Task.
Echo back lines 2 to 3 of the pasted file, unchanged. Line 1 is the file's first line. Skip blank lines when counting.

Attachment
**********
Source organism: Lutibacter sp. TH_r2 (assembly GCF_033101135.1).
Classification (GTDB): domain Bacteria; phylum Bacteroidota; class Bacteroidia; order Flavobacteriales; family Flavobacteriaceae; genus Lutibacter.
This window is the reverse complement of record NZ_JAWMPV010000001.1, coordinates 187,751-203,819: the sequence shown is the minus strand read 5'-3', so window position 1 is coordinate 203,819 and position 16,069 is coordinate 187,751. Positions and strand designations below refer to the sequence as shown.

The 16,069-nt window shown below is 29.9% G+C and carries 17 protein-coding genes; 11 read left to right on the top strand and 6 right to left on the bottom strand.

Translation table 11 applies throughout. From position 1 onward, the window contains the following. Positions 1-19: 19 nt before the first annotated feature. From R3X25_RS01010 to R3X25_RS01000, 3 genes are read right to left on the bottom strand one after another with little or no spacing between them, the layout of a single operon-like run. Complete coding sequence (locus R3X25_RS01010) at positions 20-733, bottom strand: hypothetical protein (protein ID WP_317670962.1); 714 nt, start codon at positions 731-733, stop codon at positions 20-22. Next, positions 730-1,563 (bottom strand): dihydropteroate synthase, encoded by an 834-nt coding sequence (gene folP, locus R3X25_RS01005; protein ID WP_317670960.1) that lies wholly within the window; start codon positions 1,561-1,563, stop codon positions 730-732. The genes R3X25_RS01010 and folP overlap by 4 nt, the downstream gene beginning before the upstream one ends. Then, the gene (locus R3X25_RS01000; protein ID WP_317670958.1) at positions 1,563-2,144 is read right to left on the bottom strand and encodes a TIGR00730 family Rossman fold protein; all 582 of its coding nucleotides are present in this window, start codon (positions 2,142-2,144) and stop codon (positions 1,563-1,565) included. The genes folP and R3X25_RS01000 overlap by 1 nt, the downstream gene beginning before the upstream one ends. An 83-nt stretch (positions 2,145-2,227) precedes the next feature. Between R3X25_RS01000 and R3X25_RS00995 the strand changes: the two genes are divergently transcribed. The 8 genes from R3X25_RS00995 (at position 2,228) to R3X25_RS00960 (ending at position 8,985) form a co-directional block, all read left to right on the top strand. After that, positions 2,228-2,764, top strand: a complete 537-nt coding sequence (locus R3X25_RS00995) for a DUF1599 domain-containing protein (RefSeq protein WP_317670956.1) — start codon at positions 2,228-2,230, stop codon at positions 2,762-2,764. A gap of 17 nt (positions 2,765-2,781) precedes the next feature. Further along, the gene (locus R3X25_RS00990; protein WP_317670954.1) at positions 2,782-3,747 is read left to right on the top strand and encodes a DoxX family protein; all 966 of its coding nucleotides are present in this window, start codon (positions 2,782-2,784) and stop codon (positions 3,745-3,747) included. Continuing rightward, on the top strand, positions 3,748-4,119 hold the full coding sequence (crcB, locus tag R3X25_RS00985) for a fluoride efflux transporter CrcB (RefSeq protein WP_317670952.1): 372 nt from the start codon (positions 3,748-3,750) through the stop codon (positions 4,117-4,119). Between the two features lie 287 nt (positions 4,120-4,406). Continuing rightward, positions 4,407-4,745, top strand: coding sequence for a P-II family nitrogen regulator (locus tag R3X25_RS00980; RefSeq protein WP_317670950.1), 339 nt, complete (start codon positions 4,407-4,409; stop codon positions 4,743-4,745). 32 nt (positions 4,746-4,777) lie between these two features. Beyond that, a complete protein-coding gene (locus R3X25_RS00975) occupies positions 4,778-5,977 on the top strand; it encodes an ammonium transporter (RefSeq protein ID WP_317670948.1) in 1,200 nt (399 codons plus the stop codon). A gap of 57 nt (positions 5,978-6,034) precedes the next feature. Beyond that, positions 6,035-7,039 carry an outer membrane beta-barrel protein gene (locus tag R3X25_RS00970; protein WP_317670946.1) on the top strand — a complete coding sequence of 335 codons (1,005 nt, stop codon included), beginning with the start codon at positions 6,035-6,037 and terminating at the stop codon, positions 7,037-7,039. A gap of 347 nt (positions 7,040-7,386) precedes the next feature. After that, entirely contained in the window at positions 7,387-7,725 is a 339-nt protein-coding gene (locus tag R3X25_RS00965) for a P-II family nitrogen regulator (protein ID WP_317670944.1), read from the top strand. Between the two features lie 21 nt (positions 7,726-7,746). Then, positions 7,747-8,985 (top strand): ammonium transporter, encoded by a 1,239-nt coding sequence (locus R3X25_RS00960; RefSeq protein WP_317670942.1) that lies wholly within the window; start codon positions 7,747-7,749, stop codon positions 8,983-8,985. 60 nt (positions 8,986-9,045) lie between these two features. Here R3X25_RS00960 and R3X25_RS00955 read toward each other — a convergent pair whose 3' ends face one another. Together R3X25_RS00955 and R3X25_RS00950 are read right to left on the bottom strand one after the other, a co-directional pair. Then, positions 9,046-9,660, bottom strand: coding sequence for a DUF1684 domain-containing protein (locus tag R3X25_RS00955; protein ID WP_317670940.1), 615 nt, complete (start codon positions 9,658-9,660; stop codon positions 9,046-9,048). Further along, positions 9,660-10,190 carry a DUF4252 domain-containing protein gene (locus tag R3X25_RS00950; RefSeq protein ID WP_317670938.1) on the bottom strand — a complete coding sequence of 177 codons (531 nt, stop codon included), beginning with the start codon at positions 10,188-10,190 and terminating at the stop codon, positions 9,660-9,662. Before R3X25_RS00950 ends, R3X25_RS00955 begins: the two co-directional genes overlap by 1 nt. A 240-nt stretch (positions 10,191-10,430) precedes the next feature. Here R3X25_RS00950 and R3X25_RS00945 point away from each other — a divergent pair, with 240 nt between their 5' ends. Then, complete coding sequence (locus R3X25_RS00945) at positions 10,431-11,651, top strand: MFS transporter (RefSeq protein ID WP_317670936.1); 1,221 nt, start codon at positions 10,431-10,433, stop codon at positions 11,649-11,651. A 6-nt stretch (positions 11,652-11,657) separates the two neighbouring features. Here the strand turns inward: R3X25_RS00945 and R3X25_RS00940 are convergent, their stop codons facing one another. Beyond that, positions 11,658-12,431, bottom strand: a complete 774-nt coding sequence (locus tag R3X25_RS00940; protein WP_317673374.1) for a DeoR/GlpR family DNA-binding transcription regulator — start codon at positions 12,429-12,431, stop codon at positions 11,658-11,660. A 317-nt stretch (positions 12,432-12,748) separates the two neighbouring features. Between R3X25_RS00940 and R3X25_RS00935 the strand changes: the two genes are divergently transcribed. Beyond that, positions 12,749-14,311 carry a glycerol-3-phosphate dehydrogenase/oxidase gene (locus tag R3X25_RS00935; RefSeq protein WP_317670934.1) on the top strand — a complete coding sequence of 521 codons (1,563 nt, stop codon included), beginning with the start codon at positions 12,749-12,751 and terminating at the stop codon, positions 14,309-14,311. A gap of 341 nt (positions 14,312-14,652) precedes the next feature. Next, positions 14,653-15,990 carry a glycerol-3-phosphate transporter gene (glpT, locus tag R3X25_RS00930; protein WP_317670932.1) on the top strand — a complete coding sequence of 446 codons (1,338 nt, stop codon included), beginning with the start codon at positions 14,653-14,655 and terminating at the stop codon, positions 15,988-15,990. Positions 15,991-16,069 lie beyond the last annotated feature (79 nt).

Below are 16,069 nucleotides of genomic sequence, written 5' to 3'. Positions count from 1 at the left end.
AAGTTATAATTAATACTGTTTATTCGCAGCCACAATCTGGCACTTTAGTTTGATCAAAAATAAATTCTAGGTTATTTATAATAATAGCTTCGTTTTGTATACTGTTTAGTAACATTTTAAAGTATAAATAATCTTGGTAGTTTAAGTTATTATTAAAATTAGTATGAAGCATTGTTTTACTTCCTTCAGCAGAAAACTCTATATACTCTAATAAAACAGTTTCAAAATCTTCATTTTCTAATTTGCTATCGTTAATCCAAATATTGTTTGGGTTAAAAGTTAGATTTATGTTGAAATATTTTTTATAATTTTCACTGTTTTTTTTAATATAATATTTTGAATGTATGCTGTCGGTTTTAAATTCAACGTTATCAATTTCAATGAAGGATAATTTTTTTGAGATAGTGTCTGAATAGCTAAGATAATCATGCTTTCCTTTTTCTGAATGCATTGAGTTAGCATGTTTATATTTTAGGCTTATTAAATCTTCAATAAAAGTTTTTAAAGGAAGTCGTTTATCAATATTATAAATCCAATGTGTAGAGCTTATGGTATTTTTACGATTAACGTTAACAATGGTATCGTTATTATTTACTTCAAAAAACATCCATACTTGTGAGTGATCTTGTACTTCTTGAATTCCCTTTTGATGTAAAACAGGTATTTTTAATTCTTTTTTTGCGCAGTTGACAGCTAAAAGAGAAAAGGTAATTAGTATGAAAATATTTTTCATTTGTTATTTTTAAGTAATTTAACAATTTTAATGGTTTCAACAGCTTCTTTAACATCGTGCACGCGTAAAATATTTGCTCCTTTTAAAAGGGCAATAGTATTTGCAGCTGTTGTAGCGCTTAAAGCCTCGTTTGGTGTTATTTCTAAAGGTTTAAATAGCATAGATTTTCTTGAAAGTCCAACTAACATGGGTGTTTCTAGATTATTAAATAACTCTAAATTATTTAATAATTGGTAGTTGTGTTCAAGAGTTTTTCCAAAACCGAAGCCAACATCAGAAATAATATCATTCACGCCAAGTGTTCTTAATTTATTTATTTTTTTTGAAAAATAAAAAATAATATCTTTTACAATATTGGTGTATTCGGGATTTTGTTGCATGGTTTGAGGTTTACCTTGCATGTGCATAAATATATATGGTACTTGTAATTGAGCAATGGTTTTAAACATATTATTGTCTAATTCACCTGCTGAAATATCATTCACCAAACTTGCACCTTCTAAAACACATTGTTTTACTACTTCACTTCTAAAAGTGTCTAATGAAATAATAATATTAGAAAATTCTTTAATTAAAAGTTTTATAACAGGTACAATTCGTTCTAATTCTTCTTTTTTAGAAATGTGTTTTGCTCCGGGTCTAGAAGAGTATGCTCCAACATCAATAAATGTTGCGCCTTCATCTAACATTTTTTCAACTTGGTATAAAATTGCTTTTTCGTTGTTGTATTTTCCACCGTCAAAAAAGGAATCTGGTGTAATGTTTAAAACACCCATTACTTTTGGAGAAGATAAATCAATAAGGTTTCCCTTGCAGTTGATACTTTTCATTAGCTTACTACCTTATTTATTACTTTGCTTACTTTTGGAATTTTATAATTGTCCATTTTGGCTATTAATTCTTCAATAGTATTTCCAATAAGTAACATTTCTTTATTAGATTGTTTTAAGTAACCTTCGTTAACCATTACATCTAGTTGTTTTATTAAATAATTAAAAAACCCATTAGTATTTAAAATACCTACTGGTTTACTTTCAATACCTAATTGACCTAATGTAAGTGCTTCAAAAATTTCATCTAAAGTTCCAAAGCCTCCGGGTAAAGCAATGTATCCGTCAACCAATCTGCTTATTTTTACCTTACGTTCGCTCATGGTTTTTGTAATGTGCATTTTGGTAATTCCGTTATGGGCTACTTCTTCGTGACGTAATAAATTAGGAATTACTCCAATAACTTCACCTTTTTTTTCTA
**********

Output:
Classification (GTDB): domain Bacteria; phylum Bacteroidota; class Bacteroidia; order Flavobacteriales; family Flavobacteriaceae; genus Lutibacter.
This window is the reverse complement of record NZ_JAWMPV010000001.1, coordinates 187,751-203,819: the sequence shown is the minus strand read 5'-3', so window position 1 is coordinate 203,819 and position 16,069 is coordinate 187,751. Positions and strand designations below refer to the sequence as shown.